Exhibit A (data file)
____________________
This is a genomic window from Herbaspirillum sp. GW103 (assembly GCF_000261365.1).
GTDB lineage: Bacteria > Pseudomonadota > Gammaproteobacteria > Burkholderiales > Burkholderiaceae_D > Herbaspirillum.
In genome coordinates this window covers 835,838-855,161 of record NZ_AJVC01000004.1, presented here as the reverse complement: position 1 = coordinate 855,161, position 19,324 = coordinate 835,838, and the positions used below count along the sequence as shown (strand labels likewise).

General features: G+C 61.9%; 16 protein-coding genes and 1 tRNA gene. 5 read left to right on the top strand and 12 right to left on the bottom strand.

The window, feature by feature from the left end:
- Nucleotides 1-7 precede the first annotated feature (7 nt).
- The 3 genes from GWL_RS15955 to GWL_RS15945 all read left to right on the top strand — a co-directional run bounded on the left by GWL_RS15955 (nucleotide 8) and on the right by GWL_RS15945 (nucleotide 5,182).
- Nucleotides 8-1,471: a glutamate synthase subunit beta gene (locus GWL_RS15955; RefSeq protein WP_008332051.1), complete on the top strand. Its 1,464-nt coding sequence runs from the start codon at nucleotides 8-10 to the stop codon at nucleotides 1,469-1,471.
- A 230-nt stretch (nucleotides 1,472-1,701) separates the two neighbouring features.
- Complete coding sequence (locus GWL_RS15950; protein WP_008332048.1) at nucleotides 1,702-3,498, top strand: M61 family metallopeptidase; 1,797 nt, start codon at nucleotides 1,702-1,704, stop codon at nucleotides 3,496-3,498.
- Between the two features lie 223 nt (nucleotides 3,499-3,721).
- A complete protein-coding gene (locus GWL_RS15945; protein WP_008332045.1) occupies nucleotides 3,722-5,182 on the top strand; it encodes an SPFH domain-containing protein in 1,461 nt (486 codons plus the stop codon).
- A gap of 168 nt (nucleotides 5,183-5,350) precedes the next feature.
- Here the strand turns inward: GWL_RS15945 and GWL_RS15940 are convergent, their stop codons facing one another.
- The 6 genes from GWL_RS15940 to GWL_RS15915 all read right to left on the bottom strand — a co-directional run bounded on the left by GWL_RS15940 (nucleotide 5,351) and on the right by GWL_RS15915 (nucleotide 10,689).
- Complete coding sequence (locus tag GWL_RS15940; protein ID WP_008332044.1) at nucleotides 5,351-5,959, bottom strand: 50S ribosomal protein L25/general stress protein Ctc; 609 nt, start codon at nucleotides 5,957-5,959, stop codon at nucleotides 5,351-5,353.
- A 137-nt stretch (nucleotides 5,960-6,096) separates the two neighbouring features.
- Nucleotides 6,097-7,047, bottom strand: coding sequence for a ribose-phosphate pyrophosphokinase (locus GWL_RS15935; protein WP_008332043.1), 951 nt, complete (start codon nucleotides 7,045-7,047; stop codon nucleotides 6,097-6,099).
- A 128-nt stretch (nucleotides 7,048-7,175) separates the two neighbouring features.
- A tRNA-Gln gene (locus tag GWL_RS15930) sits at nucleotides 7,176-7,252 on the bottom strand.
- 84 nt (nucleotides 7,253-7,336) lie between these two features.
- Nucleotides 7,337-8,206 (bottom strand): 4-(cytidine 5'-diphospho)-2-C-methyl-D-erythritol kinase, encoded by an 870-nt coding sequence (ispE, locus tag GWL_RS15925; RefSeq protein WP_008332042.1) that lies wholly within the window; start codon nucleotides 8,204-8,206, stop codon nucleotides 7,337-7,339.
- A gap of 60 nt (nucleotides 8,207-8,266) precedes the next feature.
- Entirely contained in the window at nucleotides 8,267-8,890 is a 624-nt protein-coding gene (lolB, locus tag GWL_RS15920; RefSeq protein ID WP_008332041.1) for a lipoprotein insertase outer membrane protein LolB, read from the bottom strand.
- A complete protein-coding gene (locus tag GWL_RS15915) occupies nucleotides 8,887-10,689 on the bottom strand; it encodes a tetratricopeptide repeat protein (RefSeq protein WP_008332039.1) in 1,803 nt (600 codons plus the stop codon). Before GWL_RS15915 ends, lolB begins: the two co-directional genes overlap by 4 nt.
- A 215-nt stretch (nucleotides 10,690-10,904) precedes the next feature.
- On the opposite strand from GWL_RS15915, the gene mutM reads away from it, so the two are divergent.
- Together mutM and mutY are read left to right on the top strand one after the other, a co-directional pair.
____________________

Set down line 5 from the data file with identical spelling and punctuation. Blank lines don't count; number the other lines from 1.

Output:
The window, feature by feature from the left end: